Pattern of Honesty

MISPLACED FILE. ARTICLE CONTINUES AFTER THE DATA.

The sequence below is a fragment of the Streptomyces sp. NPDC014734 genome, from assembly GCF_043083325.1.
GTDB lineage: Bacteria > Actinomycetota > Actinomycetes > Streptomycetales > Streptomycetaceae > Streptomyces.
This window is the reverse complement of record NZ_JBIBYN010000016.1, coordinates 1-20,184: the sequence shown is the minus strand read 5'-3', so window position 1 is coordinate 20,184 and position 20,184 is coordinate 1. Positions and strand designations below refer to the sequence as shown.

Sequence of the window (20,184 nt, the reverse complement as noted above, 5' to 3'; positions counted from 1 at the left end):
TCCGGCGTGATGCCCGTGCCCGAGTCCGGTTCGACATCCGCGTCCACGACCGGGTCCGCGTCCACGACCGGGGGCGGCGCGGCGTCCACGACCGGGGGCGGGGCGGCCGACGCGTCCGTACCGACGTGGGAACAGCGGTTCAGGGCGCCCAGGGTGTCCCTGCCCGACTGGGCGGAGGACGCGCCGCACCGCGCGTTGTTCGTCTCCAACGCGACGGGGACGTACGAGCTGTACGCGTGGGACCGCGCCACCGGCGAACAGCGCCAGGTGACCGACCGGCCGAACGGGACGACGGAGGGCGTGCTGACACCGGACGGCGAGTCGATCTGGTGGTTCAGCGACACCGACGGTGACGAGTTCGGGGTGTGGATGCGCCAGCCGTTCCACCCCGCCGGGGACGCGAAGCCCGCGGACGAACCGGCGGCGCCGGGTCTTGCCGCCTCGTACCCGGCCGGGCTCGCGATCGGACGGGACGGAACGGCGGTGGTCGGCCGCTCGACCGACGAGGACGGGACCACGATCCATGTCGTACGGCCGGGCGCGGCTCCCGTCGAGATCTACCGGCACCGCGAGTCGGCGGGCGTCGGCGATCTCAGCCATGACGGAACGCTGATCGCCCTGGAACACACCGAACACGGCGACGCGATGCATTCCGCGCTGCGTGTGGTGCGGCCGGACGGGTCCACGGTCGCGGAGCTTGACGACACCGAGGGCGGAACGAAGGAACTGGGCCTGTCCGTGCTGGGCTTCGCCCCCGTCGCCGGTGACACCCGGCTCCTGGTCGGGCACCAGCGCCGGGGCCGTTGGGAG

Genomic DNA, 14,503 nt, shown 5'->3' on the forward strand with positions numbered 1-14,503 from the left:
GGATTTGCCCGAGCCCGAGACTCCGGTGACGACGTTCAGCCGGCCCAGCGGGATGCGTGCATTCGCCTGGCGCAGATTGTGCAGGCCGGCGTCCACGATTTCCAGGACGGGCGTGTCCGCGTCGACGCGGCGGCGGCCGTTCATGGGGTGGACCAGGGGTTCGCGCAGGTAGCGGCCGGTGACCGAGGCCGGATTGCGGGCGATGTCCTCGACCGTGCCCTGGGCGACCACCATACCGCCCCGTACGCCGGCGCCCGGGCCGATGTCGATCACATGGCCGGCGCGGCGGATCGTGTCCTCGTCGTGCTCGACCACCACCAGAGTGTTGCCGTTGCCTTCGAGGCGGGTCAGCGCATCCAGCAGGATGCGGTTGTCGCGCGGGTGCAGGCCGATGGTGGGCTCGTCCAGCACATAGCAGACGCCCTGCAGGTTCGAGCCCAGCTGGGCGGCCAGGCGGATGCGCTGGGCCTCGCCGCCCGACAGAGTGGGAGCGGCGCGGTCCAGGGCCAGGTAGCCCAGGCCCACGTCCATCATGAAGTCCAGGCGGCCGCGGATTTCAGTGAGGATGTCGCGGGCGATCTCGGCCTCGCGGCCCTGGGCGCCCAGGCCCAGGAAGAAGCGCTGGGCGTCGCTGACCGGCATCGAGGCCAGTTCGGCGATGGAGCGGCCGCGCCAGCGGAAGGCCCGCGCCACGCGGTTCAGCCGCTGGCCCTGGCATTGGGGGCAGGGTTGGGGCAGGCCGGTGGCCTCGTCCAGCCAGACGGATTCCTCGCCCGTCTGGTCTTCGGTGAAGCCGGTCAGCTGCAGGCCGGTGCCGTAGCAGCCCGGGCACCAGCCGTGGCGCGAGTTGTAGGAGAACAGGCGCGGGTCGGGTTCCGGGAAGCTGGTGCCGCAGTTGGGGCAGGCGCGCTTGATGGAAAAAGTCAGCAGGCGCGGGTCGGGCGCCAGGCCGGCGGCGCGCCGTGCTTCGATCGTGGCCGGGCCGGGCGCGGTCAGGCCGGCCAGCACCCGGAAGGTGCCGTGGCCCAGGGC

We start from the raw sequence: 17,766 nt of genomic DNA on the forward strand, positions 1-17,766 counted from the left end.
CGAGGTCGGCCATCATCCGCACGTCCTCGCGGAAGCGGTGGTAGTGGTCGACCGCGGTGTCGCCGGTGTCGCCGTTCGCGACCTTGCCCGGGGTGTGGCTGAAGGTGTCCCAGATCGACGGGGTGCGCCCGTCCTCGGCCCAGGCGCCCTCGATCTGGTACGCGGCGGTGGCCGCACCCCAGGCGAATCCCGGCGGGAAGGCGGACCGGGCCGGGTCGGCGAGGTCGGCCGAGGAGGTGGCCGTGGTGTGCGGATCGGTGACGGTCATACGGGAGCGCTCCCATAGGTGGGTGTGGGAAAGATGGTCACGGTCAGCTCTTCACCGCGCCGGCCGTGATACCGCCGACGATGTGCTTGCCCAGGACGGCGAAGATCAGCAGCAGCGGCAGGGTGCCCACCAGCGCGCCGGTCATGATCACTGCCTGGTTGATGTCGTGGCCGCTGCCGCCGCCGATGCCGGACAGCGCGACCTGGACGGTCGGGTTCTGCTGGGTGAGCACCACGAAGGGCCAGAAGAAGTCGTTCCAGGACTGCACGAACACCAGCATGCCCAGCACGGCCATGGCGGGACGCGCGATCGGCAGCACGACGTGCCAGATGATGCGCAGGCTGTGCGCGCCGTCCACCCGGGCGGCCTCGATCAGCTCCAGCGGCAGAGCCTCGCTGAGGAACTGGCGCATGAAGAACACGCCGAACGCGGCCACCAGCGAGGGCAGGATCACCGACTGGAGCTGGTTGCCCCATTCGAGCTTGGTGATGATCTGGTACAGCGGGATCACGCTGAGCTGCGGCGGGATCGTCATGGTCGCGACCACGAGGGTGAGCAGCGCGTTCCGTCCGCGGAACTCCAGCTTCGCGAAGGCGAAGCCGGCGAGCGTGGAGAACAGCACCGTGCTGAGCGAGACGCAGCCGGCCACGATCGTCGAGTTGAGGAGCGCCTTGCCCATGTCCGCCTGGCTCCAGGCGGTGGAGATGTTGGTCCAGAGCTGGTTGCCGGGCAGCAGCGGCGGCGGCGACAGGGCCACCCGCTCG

Sometimes, the “What!? You don’t trust me?” challenge is reactive, implicit or overt, and other times, overtly manipulative. Adults and parents need to look at their children’s patterns of behavior over time. If the youth has not shown a pattern of deception and avoidance of responsibility, then the question “What!? You don’t trust me?” is less a manipulative game, but more a genuine expression of surprise of being doubted when there has not been reasons for such doubt. In this circumstance, the parent or adult should examine how much of his or her reaction of doubt comes from the actual scenario around the child’s behavior or words. Or does it come from his or her anxiety or fears of something bad happening? For example, with hyper-vigilant and hyper-sensitive fears about alcohol and drug availability and dangers to youth, a parent or adult can input anxiety into otherwise benign actions or words. If parental or adult anxiety overwhelm the knowledge and experience of his or her child’s values, personality, and behaviors over many years to create lack of trust, then the parent or adult HAS essentially betrayed the youth. The question is more “Don’t you know me? How could you think that of me?” Opening up the conversation, including presenting transparently ones anxiety with the youth would be a good way to deal with doubts. The background of honesty and openness along with the many experiences of sensitive nurturing interactions with a habitually truthful child and parent or adult predicts this process being available.